5. For an extract, does the higher extraction ratio mean the better of the extract?

In the past, producers didn’t know how to test the active compounds of the extract, they proposed the concept of the extract ration to indicate the quality of the extract, the higher the extraction ration means the more concentrated the extract. Scientifically the extract ratio has only limited value as a measure for the quality of the extract. Without analytical testing of active compounds, there's no way to know whether a 15:1 extract is more concentrated than an 8:1 extract, and the same extract ratio of the two extracts may have completely different levels of active compounds.

There is individualization among organisms. The mushroom from the different places and the different cultivation will result in the different inactive compounds, and the different extraction processes will also result in the difference in the quality of extract. The good extraction process will get more active compounds than the poor extraction process from the same mushroom raw material. Extract ratios can also be misrepresented. For example, fresh mushrooms are typically 90% water, so the wet to dry ratio is 10:1. Some products use this ratio saying their products are a 10:1 extract (10kg of fresh mushrooms = 1kg of powder) when in reality it's just a 1:1 (1kg of dried mushrooms = 1kg of powder). 

With science development, we know how to test the active compounds of different mushrooms. Using the scientifically verified active compounds is a good measure of the quality of the extract. For example, beta-glucan is the common active compound in most mushrooms, and different mushrooms also have other active compounds, such as reishi, it also includes the triterpenes, and cordyceps has cordycepins etc.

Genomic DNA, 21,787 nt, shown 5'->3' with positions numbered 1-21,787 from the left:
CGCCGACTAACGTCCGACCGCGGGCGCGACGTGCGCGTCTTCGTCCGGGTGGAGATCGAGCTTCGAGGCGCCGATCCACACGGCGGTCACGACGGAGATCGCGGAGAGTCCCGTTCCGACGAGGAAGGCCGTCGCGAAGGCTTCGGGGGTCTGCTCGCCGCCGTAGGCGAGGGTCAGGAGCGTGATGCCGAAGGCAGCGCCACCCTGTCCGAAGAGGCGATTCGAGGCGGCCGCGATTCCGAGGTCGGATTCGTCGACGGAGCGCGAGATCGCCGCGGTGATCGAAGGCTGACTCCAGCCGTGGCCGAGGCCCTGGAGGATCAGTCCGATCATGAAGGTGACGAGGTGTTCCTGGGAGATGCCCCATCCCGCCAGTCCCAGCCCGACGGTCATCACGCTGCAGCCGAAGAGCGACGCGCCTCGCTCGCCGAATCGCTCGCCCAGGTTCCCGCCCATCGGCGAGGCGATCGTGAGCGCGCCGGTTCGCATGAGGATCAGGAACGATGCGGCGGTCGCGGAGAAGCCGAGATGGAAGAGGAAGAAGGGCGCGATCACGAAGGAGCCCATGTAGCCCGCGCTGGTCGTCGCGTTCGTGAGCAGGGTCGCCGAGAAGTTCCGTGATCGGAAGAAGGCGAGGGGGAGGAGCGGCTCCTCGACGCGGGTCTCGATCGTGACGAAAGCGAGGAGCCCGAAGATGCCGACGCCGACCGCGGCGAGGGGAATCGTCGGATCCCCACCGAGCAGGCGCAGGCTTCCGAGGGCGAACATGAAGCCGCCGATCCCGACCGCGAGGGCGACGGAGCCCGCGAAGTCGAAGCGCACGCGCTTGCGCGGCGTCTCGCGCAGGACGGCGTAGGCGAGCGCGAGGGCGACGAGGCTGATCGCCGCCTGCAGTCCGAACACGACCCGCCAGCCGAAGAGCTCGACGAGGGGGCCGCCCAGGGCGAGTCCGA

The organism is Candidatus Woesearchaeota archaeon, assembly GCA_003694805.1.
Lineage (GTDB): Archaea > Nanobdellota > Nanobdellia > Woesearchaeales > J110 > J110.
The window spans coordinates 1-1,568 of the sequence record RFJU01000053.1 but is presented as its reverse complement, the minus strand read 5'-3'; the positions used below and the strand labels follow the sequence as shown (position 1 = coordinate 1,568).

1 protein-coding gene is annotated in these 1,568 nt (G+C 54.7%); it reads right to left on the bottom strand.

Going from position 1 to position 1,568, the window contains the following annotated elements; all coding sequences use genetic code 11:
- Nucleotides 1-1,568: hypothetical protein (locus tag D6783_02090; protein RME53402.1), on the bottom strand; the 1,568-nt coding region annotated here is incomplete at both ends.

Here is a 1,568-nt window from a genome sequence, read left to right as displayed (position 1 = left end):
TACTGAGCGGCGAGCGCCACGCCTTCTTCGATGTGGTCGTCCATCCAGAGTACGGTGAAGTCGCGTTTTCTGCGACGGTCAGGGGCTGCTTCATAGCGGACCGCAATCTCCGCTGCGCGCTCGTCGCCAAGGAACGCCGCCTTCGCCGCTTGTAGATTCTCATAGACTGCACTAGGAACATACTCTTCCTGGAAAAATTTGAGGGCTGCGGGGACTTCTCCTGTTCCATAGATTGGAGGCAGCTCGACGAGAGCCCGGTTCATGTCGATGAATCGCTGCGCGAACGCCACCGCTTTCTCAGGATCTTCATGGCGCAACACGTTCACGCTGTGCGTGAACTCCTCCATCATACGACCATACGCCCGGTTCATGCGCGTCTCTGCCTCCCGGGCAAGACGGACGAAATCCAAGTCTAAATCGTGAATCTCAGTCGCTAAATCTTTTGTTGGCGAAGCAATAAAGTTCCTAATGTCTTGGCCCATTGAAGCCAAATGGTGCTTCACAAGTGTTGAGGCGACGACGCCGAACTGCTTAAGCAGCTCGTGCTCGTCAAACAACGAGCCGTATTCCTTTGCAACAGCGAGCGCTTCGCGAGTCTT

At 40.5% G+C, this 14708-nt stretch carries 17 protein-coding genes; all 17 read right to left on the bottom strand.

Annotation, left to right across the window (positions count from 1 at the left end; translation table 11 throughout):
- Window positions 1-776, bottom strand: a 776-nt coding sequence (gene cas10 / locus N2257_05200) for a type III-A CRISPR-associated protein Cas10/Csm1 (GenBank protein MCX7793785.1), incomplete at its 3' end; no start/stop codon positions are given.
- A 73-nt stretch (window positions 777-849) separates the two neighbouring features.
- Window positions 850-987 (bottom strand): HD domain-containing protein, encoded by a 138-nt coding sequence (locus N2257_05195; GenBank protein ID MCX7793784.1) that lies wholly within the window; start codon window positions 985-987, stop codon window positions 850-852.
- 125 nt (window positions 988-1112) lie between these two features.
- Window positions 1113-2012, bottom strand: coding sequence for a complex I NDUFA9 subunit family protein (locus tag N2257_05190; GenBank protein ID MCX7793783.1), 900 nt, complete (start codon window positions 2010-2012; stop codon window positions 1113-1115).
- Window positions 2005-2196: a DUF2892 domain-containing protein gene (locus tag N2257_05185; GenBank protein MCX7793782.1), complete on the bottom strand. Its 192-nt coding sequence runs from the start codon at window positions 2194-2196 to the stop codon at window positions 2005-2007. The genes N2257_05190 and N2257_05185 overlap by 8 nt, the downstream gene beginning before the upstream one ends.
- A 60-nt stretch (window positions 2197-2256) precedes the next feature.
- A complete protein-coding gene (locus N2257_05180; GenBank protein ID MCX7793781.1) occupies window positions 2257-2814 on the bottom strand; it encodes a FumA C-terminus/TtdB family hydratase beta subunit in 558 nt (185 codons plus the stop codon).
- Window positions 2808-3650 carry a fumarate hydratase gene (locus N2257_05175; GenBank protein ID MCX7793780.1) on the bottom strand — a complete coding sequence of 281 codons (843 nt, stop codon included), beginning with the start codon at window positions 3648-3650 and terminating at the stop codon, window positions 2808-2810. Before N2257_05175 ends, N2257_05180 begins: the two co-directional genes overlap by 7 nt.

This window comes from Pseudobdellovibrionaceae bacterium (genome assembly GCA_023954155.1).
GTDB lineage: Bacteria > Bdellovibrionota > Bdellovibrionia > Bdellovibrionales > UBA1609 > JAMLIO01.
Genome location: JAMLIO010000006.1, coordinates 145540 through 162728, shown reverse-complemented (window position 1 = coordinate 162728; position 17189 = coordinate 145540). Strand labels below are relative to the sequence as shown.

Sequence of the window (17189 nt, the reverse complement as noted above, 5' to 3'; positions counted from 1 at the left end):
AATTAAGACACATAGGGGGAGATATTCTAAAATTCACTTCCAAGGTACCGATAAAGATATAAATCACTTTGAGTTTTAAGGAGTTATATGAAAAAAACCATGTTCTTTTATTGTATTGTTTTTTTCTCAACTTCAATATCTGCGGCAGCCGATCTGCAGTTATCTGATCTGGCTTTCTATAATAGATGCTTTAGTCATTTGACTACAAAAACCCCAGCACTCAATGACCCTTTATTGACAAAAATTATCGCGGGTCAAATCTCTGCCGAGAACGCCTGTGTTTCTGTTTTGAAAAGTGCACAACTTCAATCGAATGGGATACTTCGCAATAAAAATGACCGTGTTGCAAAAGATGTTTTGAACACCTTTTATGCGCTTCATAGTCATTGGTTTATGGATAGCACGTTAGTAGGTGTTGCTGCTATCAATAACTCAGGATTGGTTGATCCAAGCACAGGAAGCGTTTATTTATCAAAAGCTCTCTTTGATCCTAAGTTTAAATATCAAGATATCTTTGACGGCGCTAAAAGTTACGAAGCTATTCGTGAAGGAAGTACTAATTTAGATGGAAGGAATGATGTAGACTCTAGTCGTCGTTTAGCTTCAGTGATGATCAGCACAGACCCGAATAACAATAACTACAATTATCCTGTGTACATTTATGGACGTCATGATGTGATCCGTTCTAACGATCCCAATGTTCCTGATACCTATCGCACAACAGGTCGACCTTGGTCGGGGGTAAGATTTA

Without analytical testing of active compounds and starch measurements to show purity, extract ratios have limited value to show mushroom extract quality. A higher extract ratio does not equal higher potency. Currently, there are still some producers using the extraction ratio in their products, it just represents the name of the products for the consumers, because the consumers have been used to accepting the product name.

6. How to identify the purity of mushroom powders and extracts?

Plant extract adulteration is a common problem in the international market, also a lot of mushroom products are not pure. We recommend the following methods for our customers to identify the purity of mushroom powders and extracts.

The active, beneficial compound in mushrooms is a special class of polysaccharides known as beta-glucans. The alpha-glucans are basic starches with no health-promoting properties. Mushroom fruiting bodies generally have a low content of alpha-glucans (<5%). Therefore, the presence of starchy materials in a mushroom product can elevate a polysaccharide test and give a false positive for the beta-glucans.

The presence of starchy materials can be tested using iodine. The sample solution change colour to dark purple or black when starchy materials are present. Also, a Megazyme kit, designed for the test of beta-glucans in mushrooms and yeast, can be applied for the test of beta-glucans content. Mushroom mycelium and products adulterated with starchy materials always result in high content of alpha-glucans and low content of beta-glucans. The beta-glucans contents of mushroom powders are normally higher than that of mushroom extracts when using the Megazyme kit. This is because mushroom powders contain both water-soluble and insoluble beta-glucans, while mushroom extracts produced using hot water extraction contain only water-soluble beta-glucans, which show higher activity than water-insoluble beta-glucans. Namely, mushroom extracts are water-soluble while mushroom powders and most other sourced beta-glucans are water-insoluble, such as yeast beta-glucans. This would be useful in distinguishing mushroom extracts from yeast beta-glucans and mushroom powders.

The gene sequences of many mushrooms have been decoded. Some laboratories have developed DNA barcodes to identify mushroom varieties. By using ITS, tmH-psbA, we can identify whether the mushroom product is from the true varieties as the supplier claimed, not something else. For example, the reishi product is from the varieties of Ganoderma lucidum, not from Ganoderma subtornatum Murrill.